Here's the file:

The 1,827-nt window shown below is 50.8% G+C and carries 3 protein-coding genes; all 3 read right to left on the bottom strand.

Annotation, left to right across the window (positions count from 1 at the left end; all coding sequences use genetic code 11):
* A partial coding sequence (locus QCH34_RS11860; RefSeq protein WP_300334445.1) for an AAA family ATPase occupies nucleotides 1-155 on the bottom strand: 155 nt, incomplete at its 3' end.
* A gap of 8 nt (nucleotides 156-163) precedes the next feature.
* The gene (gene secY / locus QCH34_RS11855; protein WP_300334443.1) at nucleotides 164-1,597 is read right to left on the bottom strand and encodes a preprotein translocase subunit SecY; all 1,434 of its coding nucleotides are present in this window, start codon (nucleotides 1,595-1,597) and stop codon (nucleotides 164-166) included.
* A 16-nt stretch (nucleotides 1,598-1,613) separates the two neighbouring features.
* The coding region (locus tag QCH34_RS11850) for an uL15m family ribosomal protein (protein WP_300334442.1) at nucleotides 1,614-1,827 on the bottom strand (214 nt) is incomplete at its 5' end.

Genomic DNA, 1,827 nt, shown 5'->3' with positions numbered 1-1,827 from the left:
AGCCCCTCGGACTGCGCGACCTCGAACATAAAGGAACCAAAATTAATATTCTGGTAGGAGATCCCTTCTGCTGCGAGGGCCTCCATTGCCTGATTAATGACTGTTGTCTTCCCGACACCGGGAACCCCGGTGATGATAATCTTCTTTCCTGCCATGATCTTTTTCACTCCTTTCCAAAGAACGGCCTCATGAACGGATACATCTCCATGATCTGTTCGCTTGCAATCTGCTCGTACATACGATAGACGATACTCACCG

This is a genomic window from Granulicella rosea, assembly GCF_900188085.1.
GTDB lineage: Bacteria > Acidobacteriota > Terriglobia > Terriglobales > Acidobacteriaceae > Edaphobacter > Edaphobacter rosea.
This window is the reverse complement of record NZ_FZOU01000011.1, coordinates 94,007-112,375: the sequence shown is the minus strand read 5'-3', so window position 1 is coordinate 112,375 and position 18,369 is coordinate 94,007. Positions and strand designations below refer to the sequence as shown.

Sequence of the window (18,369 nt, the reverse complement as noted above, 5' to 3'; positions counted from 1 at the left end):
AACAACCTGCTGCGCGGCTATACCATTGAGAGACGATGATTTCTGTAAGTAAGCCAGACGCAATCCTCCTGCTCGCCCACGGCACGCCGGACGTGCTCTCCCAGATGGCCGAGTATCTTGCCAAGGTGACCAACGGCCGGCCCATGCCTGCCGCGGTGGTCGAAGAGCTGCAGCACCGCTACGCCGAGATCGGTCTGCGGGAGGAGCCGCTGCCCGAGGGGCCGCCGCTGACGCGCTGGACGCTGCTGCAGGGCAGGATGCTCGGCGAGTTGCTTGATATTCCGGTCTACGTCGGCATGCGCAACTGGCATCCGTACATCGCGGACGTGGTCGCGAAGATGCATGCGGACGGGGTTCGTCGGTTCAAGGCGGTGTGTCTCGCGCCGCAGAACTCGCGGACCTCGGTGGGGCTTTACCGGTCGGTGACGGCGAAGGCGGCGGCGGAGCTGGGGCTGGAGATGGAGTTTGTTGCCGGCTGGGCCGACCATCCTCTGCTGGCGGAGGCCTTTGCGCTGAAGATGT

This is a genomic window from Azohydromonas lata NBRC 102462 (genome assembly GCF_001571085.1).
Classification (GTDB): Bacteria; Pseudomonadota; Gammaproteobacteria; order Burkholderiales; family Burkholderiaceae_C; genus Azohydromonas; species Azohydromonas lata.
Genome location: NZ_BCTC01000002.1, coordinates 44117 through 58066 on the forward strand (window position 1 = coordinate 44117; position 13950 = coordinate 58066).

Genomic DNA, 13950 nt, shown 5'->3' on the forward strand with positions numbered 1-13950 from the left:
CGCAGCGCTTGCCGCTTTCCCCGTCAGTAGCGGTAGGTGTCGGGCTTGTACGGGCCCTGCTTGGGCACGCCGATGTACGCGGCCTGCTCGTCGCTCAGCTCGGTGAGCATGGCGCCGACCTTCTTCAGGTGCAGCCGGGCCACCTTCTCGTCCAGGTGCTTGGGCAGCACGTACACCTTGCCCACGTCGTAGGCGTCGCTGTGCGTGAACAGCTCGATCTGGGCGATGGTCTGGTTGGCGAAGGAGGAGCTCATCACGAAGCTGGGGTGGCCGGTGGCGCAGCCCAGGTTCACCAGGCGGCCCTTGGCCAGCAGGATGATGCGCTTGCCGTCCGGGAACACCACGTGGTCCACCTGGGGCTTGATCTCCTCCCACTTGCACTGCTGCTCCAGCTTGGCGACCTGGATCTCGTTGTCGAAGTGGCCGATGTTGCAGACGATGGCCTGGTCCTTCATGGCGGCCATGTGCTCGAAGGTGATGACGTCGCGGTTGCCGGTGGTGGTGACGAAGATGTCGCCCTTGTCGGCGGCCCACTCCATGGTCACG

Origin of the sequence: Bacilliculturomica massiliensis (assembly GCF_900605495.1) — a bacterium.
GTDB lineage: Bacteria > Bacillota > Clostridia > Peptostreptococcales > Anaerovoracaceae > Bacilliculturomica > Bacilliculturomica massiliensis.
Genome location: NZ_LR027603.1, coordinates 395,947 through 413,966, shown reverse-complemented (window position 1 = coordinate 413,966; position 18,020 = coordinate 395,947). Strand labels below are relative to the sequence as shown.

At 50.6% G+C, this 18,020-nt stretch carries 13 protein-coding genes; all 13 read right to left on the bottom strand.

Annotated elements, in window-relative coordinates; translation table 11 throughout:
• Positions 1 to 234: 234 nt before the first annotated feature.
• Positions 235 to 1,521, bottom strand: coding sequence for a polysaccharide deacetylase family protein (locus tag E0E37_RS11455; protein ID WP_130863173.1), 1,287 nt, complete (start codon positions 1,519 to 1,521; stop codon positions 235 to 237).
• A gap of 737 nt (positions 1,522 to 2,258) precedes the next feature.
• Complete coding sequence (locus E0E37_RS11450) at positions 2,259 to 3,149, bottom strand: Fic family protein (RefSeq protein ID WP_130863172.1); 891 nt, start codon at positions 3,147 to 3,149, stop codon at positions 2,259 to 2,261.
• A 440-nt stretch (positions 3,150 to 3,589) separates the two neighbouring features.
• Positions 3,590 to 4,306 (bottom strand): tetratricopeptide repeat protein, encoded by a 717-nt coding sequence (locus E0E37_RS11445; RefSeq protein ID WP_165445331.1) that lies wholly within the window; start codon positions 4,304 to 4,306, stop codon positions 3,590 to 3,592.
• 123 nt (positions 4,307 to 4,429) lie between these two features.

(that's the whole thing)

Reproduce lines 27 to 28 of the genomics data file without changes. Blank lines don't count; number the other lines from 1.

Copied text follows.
• A gap of 737 nt (positions 1,522 to 2,258) precedes the next feature.
• Complete coding sequence (locus E0E37_RS11450) at positions 2,259 to 3,149, bottom strand: Fic family protein (RefSeq protein ID WP_130863172.1); 891 nt, start codon at positions 3,147 to 3,149, stop codon at positions 2,259 to 2,261.